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Soldiers assigned to the 252nd Combined Arms Battalion, North Carolina Army National Guard, observe an area of the U.S.-Mexico border in southwest Arizona. The unit is currently deployed here for their annual training requirements, and is working with U.S. Border Patrol in support of Operation Jump Start.

Photo by Air Force Tech. Sgt. Brian christiansen

Army National Guard assists Border Patrol

25 Jul 2006 | Lance Cpl. Megan Angel

Soldiers from the North Carolina Army National Guard arrived here July 25 in support of the U.S. Border Patrol as part of Operation Jump Start.

Two hundred soldiers from Fayetteville, N.C., 252nd Combined Arms Battalion began a two-week deployment to assist along the U.S.-Mexico border as part of President George W. Bush’s proposal to keep illegal immigrants from crossing the border, said Maj. Henry L. Stevens, 252nd CAB command judge advocate.

“252nd CAB will serve as an early identification team and be the eyes and the ears for Border Patrol agents,” said Capt. Chris Rogers, 252nd CAB Delta Company commander. “Our job will be spotting illegal immigrants who are trying to cross the border and reporting suspicious activities to the agents.”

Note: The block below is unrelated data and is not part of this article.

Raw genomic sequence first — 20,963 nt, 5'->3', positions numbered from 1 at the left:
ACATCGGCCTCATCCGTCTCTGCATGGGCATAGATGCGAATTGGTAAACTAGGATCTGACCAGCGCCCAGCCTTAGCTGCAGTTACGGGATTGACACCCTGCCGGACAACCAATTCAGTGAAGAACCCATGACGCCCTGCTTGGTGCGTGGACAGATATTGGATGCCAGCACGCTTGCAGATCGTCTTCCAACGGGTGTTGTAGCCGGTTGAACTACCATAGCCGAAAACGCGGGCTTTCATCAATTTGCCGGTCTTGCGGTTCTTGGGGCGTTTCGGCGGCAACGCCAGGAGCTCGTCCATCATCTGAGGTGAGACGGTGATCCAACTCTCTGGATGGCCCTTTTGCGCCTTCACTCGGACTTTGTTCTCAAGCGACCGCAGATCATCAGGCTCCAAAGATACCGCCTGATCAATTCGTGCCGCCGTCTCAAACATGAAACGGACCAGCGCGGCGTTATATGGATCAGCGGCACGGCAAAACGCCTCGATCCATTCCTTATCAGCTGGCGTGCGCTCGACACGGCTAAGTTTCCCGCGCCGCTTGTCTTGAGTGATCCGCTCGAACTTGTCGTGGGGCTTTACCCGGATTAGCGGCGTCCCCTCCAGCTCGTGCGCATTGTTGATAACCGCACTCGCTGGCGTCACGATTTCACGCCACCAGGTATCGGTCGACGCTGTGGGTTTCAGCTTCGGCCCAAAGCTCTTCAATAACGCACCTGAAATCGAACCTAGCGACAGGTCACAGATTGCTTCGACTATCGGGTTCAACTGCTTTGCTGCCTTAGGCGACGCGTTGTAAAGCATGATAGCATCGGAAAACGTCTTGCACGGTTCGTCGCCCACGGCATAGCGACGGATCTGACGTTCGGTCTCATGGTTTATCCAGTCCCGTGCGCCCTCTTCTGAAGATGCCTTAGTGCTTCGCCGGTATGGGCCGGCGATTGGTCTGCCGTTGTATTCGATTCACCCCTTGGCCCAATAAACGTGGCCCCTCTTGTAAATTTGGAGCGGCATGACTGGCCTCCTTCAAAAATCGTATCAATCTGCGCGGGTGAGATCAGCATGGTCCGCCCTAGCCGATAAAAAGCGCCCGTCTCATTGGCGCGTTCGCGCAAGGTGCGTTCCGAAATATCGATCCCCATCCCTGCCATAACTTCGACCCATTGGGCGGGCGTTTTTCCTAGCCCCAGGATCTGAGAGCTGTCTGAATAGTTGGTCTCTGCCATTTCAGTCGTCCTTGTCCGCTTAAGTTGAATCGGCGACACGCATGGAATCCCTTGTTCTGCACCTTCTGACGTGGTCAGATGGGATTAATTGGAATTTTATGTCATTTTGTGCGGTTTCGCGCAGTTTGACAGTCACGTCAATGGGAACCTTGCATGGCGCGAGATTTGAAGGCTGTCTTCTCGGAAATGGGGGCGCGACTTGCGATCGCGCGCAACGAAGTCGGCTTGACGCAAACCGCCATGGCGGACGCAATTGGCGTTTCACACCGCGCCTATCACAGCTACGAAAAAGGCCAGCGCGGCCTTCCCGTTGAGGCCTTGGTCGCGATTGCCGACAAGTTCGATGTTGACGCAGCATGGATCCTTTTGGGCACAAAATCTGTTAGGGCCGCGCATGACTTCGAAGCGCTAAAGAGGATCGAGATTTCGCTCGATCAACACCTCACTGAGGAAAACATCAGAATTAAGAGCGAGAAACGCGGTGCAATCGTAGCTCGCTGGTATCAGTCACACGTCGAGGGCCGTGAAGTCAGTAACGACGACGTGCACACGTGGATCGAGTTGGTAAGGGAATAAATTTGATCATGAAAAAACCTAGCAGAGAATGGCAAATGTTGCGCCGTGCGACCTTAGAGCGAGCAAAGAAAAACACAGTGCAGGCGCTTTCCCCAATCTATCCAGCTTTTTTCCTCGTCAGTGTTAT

The National Guardsmen will not be in charge of apprehensions, said Rogers. That will be left up to Border Patrol agents.

The North Carolina unit spent a year in Iraq in 2005.

“We conducted operations such as providing security patrols and setting up observation posts while we were deployed in Iraq,” said Lt. Col. Randy Powell, 252nd CAB battalion commander. “We are excited to be able to help.”

The Guard troops will use the two-week deployment as part of their annual training requirements.

“We feel that even though we will only be here for two weeks, we will have achieved a lot in the border enforcement efforts,” said Powell. “We also appreciate the warm welcome from the U.S. Border Patrol agents, and the Marine Corps for housing us.”

Although the majority of the soldiers are on two-week rotations, many of the guardsmen stay for up to a year.

Brig. Gen. Steve Hargis, North Carolina National Guard assistant adjutant general, visited the guardsman and was briefed on the plans.

“We are looking forward to engaging with the Border Patrol and fulfilling their duties within the law,” said Hargis. “We want to be sure the soldiers have everything logistically they need and make sure they are informed of their mission.”

This is the beginning of the border enforcement operations announced by Bush earlier this year. The operation began June 15. Government officials have said more than half of the 6,000 National Guard troops Bush wanted to send have already reported.
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